Slow-Moving Vehicles on Highways
Drivers on controlled-access highways must not drive in the far left lane if being overtaken by a faster vehicle. This law does not apply within the geographical limits or a city or town. (2017 Assembly Bill 334)
Moped operators have the same rights and responsibilities as other drivers. However, moped operators have additional responsibilities based on the limitations of their vehicle. Moped operators must remain in the extreme right-hand lane of any road unless:
- There is a single lane of traffic
- Preparing to make a left turn (turn must be made within one-quarter mile from entering lane)
- When driving in the extreme right-hand lane would not be safe; or
- As directed by a police officer
Motorists passing a bicycle must move into an adjacent lane to the left, if possible. If not, the motorist must pass with at least three feet of space between the vehicle and the bicycle. (NRS 484B.270)
Motorists may be charged with reckless driving if they are at-fault in any collision with a bicyclist or a pedestrian. Penalties include a driver license suspension. (NRS 484B.280) Read more about Bicycles below.
Seat Belts & Child Safety Seats
Front and rear seat occupants of almost all passenger vehicles to wear safety belts or ride in an approved child restraint system. Vehicles 1968 and newer must be equipped with lap belts. Vehicles 1970 and newer must be equipped with lap belts and shoulder belts for the front seats.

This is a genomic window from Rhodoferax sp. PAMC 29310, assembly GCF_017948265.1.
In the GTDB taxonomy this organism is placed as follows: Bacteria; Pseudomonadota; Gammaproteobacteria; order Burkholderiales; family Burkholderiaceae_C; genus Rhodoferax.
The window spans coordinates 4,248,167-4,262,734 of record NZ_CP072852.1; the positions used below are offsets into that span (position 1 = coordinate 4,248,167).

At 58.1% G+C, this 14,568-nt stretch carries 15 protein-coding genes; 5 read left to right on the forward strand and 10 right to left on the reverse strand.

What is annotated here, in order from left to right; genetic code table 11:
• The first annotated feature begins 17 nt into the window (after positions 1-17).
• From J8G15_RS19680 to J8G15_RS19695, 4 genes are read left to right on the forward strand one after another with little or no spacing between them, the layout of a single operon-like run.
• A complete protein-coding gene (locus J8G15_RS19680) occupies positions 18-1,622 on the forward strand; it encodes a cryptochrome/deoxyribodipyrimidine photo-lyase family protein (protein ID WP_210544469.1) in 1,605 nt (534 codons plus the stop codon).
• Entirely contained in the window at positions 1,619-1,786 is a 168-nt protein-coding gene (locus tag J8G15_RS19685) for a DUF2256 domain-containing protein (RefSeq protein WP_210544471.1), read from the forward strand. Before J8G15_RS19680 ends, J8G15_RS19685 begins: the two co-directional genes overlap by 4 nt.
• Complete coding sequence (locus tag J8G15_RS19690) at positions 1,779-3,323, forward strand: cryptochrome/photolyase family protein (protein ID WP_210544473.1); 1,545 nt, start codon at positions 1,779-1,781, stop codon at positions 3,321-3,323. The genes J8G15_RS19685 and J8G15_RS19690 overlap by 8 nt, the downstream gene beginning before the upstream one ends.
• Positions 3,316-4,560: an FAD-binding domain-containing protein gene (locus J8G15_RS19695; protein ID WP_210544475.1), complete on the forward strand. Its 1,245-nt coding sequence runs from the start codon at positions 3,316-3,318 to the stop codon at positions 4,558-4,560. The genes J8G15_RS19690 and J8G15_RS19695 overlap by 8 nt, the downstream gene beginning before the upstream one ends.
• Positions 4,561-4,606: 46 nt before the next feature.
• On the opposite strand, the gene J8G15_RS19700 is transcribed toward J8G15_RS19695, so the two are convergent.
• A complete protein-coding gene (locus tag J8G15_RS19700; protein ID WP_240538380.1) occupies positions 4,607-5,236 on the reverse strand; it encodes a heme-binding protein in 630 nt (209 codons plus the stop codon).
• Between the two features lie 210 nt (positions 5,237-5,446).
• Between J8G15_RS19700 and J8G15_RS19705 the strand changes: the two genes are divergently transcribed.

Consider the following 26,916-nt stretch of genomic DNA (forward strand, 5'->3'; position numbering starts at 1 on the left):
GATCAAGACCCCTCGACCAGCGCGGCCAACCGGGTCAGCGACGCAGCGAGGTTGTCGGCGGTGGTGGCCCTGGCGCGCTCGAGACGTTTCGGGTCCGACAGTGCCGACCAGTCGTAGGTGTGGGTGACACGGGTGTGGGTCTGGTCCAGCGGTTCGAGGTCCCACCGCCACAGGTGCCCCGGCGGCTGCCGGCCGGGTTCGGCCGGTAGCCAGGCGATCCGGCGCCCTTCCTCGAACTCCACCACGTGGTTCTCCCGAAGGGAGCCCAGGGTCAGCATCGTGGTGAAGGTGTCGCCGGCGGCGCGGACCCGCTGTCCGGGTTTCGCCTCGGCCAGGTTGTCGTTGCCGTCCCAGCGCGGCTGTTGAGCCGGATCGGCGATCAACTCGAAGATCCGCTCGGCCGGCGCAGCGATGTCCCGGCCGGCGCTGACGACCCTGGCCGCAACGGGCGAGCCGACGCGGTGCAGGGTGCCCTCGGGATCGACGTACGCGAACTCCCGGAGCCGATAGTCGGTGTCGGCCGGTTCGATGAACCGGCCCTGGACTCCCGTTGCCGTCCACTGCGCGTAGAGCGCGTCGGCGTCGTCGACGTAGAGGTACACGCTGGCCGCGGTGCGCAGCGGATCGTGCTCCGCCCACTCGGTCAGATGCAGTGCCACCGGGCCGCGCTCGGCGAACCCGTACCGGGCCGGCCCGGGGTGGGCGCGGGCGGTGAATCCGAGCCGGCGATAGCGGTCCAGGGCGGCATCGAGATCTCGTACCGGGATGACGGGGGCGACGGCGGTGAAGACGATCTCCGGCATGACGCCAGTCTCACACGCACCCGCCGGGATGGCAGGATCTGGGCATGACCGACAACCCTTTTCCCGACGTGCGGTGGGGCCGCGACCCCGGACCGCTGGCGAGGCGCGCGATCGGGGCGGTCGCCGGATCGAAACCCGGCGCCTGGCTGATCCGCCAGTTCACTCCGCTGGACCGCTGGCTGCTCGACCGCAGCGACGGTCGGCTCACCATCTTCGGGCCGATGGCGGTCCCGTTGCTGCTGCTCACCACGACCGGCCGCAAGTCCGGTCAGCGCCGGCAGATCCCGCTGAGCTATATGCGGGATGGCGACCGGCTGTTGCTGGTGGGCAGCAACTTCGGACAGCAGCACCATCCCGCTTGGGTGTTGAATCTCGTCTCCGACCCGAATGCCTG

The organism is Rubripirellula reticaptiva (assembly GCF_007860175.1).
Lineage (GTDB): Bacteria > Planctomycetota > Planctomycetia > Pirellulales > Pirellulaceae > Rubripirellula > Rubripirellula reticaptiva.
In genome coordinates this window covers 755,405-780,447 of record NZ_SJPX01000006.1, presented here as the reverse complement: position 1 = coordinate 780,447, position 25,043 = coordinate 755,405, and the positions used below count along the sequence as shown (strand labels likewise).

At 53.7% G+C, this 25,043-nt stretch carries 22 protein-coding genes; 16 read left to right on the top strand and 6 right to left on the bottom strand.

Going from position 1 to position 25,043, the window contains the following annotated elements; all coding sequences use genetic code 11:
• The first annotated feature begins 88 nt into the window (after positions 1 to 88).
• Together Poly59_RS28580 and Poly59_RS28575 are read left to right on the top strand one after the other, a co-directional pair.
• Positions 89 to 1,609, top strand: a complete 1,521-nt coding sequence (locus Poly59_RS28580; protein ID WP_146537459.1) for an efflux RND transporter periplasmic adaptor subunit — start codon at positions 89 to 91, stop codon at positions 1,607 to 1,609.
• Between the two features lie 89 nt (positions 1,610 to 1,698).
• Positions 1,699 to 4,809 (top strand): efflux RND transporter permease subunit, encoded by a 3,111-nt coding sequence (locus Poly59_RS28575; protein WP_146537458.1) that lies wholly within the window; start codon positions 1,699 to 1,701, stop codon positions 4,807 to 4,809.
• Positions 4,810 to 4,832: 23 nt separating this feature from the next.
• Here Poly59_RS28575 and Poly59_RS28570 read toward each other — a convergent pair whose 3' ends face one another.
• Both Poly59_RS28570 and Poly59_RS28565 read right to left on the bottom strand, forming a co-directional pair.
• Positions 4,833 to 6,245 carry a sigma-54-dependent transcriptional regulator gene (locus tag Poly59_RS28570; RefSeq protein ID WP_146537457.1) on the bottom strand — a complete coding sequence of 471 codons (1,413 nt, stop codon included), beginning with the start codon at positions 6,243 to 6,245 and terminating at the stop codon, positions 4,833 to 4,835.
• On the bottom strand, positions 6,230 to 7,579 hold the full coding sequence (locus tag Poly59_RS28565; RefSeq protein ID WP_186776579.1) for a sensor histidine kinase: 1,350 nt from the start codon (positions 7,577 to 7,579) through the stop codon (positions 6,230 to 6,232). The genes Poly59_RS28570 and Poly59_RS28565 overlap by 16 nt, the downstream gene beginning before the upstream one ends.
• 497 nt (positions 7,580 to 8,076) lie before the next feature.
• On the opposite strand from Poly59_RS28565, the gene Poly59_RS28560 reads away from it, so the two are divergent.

(NRS 484D.495 and 484B.157)
Children under age 6 and who weigh less than 60 pounds must be in an approved child restraint system. Failure to restrain children under age 6 and weighing less than 60 pounds may result in fines, community service and or the suspension of your driver’s license. (NRS 484B.157)
Visit the National Highway Traffic Safety Administration for guidance on choosing, installing and using the right seat. See the DMV Quick Tip brochures in English and Spanish for Nevada laws. NHTSA's Parents Central has safety tips on a wide range of topics.
Kids & Pets
Never leave a child age 7 or younger unattended in a vehicle if the conditions present a significant risk to the health and safety of that child unless the child is being supervised by, and within sight of, a person at least 12 years old. (NRS 202.575)
It is illegal to leave a dog or cat unattended in a vehicle during periods of extreme heat or cold. Law enforcement, firefighters and other officials may use reasonable force to rescue the animal. (NRS 574.195, 2017 Senate Bill 409)
Passengers under 18 may not ride in the back of a pickup or flatbed truck. This does not apply, however, to farming and ranching activity, parades or to camper shells or slide-in campers. (NRS 484B.160)
Teen Driving Restrictions